Simple but impactful weekly dashboards


The Nigerian National Primary Healthcare Development Agency (NPHCDA) oversees primary health-care services, including child health and immunizations. The agency has been focused on raising vaccine coverage in recent years and, among other improvements, succeeded in raising DPT3 coverage from 42 per cent to 66 per cent over a three-year period (2012–2014).

The country’s immunization supply chain system consists of five tiers of storage:

  • National Strategic Cold Store (NSCS)
  • Zonal stores (6)
  • State stores (37)
  • Local government areas (LGA) stores (774)
  • Health facilities (20,000+)

Programme objective

The NPCHDA’s goal was to raise overall vaccine coverage to 87 per cent by 2015.

With the support of UNICEF, Gavi, the Bill & Melinda Gates Foundation and other partners, the NPHCDA created a dashboard to address these two areas, the national Vaccine Stock Performance Management (VSPM) dashboard.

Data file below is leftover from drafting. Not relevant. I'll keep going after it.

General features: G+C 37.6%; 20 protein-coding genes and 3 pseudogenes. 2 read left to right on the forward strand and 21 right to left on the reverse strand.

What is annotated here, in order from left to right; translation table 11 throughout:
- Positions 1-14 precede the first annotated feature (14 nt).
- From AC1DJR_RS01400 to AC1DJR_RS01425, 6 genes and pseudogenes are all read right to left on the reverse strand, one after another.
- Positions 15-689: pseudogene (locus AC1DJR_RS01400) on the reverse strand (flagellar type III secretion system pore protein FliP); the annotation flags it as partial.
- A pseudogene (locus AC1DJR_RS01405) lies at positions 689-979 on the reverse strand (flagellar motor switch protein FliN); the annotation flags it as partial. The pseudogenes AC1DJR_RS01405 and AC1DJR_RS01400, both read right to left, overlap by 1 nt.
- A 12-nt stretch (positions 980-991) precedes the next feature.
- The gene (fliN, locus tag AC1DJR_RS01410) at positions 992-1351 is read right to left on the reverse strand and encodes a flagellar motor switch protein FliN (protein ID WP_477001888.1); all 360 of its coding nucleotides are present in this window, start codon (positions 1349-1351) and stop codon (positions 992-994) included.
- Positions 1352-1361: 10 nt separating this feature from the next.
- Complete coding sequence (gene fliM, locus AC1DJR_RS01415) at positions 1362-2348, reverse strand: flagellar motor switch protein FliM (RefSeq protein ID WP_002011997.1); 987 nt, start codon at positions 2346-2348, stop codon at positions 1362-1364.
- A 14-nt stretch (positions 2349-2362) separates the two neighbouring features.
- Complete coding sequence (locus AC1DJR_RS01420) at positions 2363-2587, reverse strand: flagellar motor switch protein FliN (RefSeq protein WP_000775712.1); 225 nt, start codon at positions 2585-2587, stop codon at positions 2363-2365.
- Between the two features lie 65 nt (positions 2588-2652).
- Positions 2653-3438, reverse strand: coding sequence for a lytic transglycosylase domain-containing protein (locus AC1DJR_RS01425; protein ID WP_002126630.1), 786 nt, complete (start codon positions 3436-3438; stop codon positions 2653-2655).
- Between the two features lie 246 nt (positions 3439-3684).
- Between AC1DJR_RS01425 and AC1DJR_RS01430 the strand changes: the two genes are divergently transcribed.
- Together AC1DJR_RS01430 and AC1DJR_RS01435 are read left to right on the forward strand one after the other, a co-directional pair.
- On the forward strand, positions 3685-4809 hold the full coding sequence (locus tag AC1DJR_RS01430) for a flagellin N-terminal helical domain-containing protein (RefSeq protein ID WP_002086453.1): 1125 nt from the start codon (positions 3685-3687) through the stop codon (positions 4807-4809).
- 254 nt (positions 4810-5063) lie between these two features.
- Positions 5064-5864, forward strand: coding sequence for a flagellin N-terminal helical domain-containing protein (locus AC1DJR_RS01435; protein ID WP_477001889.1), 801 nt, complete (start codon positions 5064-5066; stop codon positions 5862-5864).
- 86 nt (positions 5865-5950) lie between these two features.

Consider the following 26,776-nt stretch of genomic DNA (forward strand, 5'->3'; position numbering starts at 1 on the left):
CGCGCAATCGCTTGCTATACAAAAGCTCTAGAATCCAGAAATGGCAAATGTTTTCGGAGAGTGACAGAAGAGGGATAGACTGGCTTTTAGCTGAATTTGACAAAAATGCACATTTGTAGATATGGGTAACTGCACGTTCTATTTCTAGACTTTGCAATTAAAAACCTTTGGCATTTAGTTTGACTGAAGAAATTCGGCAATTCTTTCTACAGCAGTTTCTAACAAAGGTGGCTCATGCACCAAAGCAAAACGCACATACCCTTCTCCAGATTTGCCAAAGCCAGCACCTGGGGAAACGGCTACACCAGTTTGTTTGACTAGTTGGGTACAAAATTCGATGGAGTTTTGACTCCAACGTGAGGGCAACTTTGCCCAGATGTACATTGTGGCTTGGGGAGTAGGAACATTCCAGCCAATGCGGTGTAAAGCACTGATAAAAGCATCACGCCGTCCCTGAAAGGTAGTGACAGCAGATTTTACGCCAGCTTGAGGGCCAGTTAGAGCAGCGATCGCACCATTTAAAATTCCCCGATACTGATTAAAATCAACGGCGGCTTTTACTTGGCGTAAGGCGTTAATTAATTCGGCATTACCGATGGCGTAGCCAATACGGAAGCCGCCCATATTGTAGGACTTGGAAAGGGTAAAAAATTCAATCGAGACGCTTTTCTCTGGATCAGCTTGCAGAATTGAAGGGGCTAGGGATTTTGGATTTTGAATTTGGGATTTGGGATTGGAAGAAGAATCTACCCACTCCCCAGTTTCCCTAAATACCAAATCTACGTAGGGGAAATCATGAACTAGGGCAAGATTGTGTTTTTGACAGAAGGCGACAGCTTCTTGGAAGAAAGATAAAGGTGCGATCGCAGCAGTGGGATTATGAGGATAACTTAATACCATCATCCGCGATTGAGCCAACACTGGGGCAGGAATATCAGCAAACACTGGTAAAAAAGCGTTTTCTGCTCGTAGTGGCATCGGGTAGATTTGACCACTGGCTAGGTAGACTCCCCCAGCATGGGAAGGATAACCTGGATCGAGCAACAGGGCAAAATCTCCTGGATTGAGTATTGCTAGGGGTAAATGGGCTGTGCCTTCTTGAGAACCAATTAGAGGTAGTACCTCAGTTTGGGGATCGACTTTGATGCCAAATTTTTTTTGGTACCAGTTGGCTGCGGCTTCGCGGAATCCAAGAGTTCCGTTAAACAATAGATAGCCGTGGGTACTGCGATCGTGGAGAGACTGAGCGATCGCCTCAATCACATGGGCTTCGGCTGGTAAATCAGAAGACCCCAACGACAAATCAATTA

Reaching this goal meant increasing the availability of vaccines and immunization supplies at the right location, in the right condition and at the right time.

To help achieve this programme objective, NPHCDA focused on two areas to strengthen the supply chain system:

  1. Improve stock visibility and help eliminate antigen and device stock-outs nationwide down to the LGA level as a step toward ultimately eliminating stock-outs at all facilities.
  2. Establish a performance- and action-driven culture in cold chain staff across all levels, using data for decision-making with dialogue established between all levels of the supply chain.

Situational Analysis

An analysis of the current supply chain system determined that national and sub-national stock availability was adequate, but that a challenge existed at the LGA and health facility level – the ‘last mile’. As noted in Figure 1, the baseline performance of LGAs was low, with only 34 per cent of stores stocking an adequate supply of all antigens.
figure 1
Baseline percentage of LGAs with adequate stocks of all antigens.